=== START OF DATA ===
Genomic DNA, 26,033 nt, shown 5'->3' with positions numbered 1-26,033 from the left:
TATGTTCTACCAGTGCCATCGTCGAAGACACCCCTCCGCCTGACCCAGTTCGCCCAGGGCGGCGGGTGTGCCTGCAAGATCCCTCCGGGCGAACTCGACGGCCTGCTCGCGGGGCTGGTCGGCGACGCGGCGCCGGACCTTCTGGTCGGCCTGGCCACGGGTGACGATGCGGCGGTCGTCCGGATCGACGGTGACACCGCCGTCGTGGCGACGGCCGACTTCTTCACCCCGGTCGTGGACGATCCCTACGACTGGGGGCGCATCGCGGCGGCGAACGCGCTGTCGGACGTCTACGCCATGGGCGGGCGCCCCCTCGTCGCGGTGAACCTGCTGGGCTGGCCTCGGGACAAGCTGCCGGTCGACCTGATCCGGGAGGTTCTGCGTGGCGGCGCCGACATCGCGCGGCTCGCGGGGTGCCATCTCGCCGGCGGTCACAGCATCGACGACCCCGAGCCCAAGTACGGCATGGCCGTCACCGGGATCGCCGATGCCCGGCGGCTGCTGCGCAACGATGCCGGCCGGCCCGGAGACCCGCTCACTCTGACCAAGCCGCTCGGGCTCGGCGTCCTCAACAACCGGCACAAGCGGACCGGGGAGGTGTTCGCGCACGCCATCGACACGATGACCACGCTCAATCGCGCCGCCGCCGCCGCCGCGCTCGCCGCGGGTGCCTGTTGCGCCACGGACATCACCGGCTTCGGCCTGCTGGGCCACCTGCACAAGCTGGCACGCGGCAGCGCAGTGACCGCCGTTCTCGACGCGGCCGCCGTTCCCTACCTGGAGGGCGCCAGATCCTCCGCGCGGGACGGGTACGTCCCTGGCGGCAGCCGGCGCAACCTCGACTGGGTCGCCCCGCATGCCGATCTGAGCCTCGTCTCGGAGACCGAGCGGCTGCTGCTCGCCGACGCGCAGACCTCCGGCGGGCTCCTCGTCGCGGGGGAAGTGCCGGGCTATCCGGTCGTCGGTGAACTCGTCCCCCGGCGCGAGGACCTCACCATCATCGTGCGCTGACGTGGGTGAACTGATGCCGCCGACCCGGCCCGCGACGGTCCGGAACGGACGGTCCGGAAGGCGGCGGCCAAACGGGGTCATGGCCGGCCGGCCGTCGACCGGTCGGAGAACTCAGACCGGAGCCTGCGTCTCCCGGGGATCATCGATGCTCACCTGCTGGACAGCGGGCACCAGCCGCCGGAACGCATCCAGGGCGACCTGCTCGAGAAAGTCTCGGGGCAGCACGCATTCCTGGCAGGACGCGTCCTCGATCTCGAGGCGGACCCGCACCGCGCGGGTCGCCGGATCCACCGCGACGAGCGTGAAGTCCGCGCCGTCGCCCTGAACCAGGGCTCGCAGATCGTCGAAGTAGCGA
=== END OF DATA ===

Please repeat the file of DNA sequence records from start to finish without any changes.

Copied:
Genomic DNA, 26,033 nt, shown 5'->3' with positions numbered 1-26,033 from the left:
TATGTTCTACCAGTGCCATCGTCGAAGACACCCCTCCGCCTGACCCAGTTCGCCCAGGGCGGCGGGTGTGCCTGCAAGATCCCTCCGGGCGAACTCGACGGCCTGCTCGCGGGGCTGGTCGGCGACGCGGCGCCGGACCTTCTGGTCGGCCTGGCCACGGGTGACGATGCGGCGGTCGTCCGGATCGACGGTGACACCGCCGTCGTGGCGACGGCCGACTTCTTCACCCCGGTCGTGGACGATCCCTACGACTGGGGGCGCATCGCGGCGGCGAACGCGCTGTCGGACGTCTACGCCATGGGCGGGCGCCCCCTCGTCGCGGTGAACCTGCTGGGCTGGCCTCGGGACAAGCTGCCGGTCGACCTGATCCGGGAGGTTCTGCGTGGCGGCGCCGACATCGCGCGGCTCGCGGGGTGCCATCTCGCCGGCGGTCACAGCATCGACGACCCCGAGCCCAAGTACGGCATGGCCGTCACCGGGATCGCCGATGCCCGGCGGCTGCTGCGCAACGATGCCGGCCGGCCCGGAGACCCGCTCACTCTGACCAAGCCGCTCGGGCTCGGCGTCCTCAACAACCGGCACAAGCGGACCGGGGAGGTGTTCGCGCACGCCATCGACACGATGACCACGCTCAATCGCGCCGCCGCCGCCGCCGCGCTCGCCGCGGGTGCCTGTTGCGCCACGGACATCACCGGCTTCGGCCTGCTGGGCCACCTGCACAAGCTGGCACGCGGCAGCGCAGTGACCGCCGTTCTCGACGCGGCCGCCGTTCCCTACCTGGAGGGCGCCAGATCCTCCGCGCGGGACGGGTACGTCCCTGGCGGCAGCCGGCGCAACCTCGACTGGGTCGCCCCGCATGCCGATCTGAGCCTCGTCTCGGAGACCGAGCGGCTGCTGCTCGCCGACGCGCAGACCTCCGGCGGGCTCCTCGTCGCGGGGGAAGTGCCGGGCTATCCGGTCGTCGGTGAACTCGTCCCCCGGCGCGAGGACCTCACCATCATCGTGCGCTGACGTGGGTGAACTGATGCCGCCGACCCGGCCCGCGACGGTCCGGAACGGACGGTCCGGAAGGCGGCGGCCAAACGGGGTCATGGCCGGCCGGCCGTCGACCGGTCGGAGAACTCAGACCGGAGCCTGCGTCTCCCGGGGATCATCGATGCTCACCTGCTGGACAGCGGGCACCAGCCGCCGGAACGCATCCAGGGCGACCTGCTCGAGAAAGTCTCGGGGCAGCACGCATTCCTGGCAGGACGCGTCCTCGATCTCGAGGCGGACCCGCACCGCGCGGGTCGCCGGATCCACCGCGACGAGCGTGAAGTCCGCGCCGTCGCCCTGAACCAGGGCTCGCAGATCGTCGAAGTAGCGA